MP George Galloway has said it could be "morally justified" to assassinate Tony Blair, but stressed he was not calling for his death.
In an interview with GQ magazine he was asked whether a suicide bomb attack on Mr Blair would "be justified as revenge for the war on Iraq".
He said it would be morally equivalent to Mr Blair "ordering" Iraqi deaths.
But Mr Galloway said he would not support an attack and would tell the authorities if he knew of any plot.
Alert the authorities?
In the interview, former Daily Mirror editor Piers Morgan asked: "Would the assassination of, say, Tony Blair by a suicide bomber, if there were no other casualties, be justified as revenge for the war on Iraq?"
The Respect MP replies: "Yes it would be morally justified. I am not calling for it, but if it happened it would be of a wholly different moral order to the events of 7/7.
"It would be entirely logical and explicable, and morally equivalent to ordering the deaths of thousands of innocent people in Iraq as Blair did."
He was also asked whether he would alert the authorities if he knew Mr Blair was to be assassinated by Iraqis.
Mr Galloway replied: "My goodness this is a moral maze.
"Yes, I would, because such an operation would be counterproductive because it would just generate a new wave of anti-Muslim, anti-Arab sentiment whipped up by the press.
"It would lead to new draconian anti-terror laws, and would probably strengthen the resolve of the British and American services in Iraq rather than weaken it. So yes, I would inform the authorities."
War crimes appeal
Mr Galloway is standing by the controversial comments.
In a statement, the MP said: "Like the prime minister's wife commenting on suicide bombings in Israel I understand why such desperate acts take place and why those involved might believe such actions are morally justifiable.
"From the point of view of someone who has seen their country invaded and their family blown apart it's possible, of course, for them to construct a moral justification.
"But I've made my position clear. I would not support anyone seeking to assassinate the prime minister.
"That's why I said in the interview I would report to the authorities any such plot that I knew of.
"What I did make abundantly clear to Piers Morgan in the GQ interview is that I would like to see Tony Blair in front of a war crimes tribunal for sending this country to war illegally and for the appalling human consequences which resulted. That's what I will continue to press for."
Later, Mr Galloway told BBC Radio 4's PM he wanted to see "mass murderer" Mr Blair jailed for life for war crimes rather than killed.
But he said Iraqis had a right to resist the illegal occupation of their country.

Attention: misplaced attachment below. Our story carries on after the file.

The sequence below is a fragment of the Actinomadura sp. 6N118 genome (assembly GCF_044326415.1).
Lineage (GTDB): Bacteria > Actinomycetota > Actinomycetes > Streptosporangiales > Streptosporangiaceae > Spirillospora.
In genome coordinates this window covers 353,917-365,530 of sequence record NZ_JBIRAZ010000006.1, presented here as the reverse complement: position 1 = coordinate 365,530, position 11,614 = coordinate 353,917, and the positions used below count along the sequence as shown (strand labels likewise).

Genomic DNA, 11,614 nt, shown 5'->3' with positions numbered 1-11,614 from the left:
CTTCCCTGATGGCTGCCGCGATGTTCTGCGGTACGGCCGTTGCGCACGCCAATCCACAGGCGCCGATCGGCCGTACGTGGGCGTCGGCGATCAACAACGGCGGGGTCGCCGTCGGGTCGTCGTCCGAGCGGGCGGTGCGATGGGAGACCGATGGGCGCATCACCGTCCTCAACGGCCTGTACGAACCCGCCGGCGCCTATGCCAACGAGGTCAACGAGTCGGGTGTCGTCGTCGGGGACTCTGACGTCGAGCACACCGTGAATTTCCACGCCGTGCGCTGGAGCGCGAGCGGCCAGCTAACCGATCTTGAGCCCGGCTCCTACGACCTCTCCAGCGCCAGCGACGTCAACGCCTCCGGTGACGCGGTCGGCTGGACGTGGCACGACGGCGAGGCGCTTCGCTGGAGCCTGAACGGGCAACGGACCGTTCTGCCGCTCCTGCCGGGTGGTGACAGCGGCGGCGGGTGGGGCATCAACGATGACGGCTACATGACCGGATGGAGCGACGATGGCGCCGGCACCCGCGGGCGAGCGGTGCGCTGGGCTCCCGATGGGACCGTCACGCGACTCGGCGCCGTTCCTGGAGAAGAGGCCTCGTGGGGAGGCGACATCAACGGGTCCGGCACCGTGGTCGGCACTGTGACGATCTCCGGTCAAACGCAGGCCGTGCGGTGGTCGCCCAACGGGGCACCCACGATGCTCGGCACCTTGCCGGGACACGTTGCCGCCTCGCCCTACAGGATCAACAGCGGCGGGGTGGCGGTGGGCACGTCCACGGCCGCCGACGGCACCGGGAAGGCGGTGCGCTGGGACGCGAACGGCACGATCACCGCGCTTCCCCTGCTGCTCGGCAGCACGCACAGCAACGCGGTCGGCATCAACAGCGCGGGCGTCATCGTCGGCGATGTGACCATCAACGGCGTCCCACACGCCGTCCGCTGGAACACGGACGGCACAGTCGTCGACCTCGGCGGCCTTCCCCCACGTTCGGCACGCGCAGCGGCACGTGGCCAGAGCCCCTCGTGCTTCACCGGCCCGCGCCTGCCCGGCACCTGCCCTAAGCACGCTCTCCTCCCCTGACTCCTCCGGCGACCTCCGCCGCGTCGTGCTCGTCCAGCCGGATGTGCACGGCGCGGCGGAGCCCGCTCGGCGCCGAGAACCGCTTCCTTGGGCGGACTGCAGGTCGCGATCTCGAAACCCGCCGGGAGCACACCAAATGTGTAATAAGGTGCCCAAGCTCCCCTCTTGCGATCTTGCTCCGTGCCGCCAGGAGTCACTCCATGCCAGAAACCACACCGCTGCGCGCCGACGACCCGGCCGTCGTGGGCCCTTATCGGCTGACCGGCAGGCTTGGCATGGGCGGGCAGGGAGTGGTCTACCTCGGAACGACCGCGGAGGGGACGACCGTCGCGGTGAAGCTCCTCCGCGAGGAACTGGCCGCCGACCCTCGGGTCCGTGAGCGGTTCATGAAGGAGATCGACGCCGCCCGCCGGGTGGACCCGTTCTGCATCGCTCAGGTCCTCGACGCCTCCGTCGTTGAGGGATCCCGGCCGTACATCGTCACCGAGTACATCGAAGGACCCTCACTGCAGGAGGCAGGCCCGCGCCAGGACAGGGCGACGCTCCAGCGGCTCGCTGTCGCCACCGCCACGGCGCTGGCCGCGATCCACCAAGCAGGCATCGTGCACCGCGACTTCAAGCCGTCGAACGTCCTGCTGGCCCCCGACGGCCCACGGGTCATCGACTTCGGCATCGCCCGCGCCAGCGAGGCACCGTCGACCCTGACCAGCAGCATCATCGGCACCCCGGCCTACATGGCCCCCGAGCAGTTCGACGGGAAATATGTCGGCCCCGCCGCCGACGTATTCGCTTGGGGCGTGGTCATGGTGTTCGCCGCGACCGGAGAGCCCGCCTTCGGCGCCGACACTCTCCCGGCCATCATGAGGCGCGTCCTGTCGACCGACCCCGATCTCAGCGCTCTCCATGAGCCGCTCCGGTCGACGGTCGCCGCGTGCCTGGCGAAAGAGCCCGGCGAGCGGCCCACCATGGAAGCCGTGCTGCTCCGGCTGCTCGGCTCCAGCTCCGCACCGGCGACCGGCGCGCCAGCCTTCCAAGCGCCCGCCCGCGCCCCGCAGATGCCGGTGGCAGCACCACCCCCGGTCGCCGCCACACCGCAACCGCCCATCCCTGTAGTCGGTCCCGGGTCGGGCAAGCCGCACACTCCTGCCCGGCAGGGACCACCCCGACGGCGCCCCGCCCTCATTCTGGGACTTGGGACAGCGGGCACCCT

He asked: "Why would that right be restricted to the poor bloody infantry that Mr Blair sent into the streets of Iraq?"
Downing Street has refused to comment on Mr Galloway's remarks.
But Liberal Democrat leader Sir Menzies Campbell condemned the comments.
"If Mr Galloway is being accurately reported, he could well be regarded as providing encouragement to someone who might be disposed to carry out a crime of that kind," said Sir Menzies.
"No politician, ever, by act, word, or deed either expressly or by implication, should give any support to the notion that violence might be justified."
Labour MP Stephen Pound told The Sun newspaper the remarks were "disgraceful".
He said: "Every time you think he can't sink any lower he goes and stuns you again. It's beyond reprehensible to say it would be justified for a suicide bomber to assassinate anyone."
Mr Galloway has been in Cuba this week, where he made a surprise appearance on live television alongside Fidel Castro.
What is your reaction to George Galloway's remarks?
George Galloway's comments are so startling simply because they are direct and honest. We don't expect that from our politicians. We've got used to their weasel words and their hypocrisy. It's amazing that some people are squeamish about George Galloway's direct language but are undisturbed by Tony Blair's activities.
Steven Walker, Bradford UK
I certainly don't agree with what George has said, but I would fight to the death to defend his right to say it. Freedom of speech is a precious thing, even if you think what is being said is disgusting, we should be proud to live in a country where such things are tolerated.
Nick, Oxford, UK
Morality is a personal issue and as such it is variable by nature. Personal morals are forged by a deep seated belief in what is right. Morality cannot be prescribed by any third party or governing body - however righteous they may believe they are.
Steve, Brisbane, Australia
I did not support the Iraq war but once again George Galloway has said something so stupid that I am embarrassed ever to have shared an opinion with him on anything. The only clever thing about his remarks is that he qualified them so as to stay on the right side of the law - pure cynicism.
Clare Barker, London
He can say whatever he likes. What he said is no more disgraceful than many things Bush or Blair have said, he just didn't dress it up in fancy language.
Coming from a respectable MP (there are still some about) this comment would have made an interesting talking point. Coming from George Galloway it is, however, a carefully placed statement designed to get George Galloway back in the public eye. Whether you agree with the comment, disagree with the comment or understand and share some of the feelings that would lead to such a comment are irrelevant. The statement is purely about George Galloway and what he represents. I sincerely hope that for once he is a man of his word and does not seek re-election..